Spin Temperature

spin temperature

[′spin ‚tem·prə·chər]
(solid-state physics)
For a system of electron spins in a lattice, a temperature such that the population of the energy levels of the spin system is given by the Boltzmann distribution with this temperature.

Spin Temperature


a quantity that characterizes the distribution of paramagnetic particles (particles with spin) among the magnetic sublevéis formed when the particles’ levels are split in a magnetic field (seeZEEMAN EFFECT). In equilibrium, the distribution can be described by the equation (seeBOLTZMANN STATISTICS)

n(ℰ) = Cexp(– ℰ/kTs)

Here, n(ℰ) is the number of particles with energy ℰ, C is a con stant, k is the Boltzmann constant, and Ts is the spin temperature. A state of internal equilibrium in a system of paramagnetic particles and, consequently, a spin temperature differing from the lattice temperature are established only if the energy exchange within the system of particles (spin-spin relaxation) occurs more rapidly than the energy exchange between the paramagnetic particles and the crystal lattice (spin-lattice relaxation). The spin temperature may be not only positive but negative. A negative spin temperature corresponds to an inversion of the populations of the energy levels (seeQUANTUM MECHANICALAMPLIFIER).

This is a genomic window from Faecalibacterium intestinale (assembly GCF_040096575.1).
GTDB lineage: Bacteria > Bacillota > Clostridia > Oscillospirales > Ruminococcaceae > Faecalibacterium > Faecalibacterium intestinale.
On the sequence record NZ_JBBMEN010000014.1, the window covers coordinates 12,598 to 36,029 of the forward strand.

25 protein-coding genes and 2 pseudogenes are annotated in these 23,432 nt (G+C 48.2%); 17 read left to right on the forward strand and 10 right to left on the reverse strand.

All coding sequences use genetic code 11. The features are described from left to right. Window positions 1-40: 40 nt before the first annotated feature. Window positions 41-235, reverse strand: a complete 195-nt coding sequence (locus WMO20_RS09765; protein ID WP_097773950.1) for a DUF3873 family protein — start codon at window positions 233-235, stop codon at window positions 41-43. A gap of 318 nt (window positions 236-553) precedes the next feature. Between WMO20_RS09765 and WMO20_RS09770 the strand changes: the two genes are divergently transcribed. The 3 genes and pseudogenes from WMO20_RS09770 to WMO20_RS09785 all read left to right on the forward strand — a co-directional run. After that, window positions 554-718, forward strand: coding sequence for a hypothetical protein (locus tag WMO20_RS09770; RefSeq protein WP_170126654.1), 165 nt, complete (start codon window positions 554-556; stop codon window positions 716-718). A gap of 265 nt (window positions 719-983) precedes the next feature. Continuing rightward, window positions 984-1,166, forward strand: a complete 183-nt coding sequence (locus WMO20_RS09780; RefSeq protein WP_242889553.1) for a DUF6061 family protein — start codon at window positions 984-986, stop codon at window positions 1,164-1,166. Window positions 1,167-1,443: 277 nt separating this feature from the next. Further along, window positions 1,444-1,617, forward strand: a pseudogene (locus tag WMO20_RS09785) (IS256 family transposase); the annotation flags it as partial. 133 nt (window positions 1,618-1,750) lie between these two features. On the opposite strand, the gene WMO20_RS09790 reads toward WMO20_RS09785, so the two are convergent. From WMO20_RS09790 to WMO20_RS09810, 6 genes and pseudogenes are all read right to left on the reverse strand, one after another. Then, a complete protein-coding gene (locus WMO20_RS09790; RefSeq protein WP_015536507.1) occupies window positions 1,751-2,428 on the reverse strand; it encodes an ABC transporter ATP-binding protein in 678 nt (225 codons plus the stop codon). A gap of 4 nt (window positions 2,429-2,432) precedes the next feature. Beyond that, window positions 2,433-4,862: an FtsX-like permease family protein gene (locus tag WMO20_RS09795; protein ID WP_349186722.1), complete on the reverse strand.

References in periodicals archive ?
Because more nuclei are in the high-energy state than in the low-energy state, the nuclei are said to have a negative spin temperature.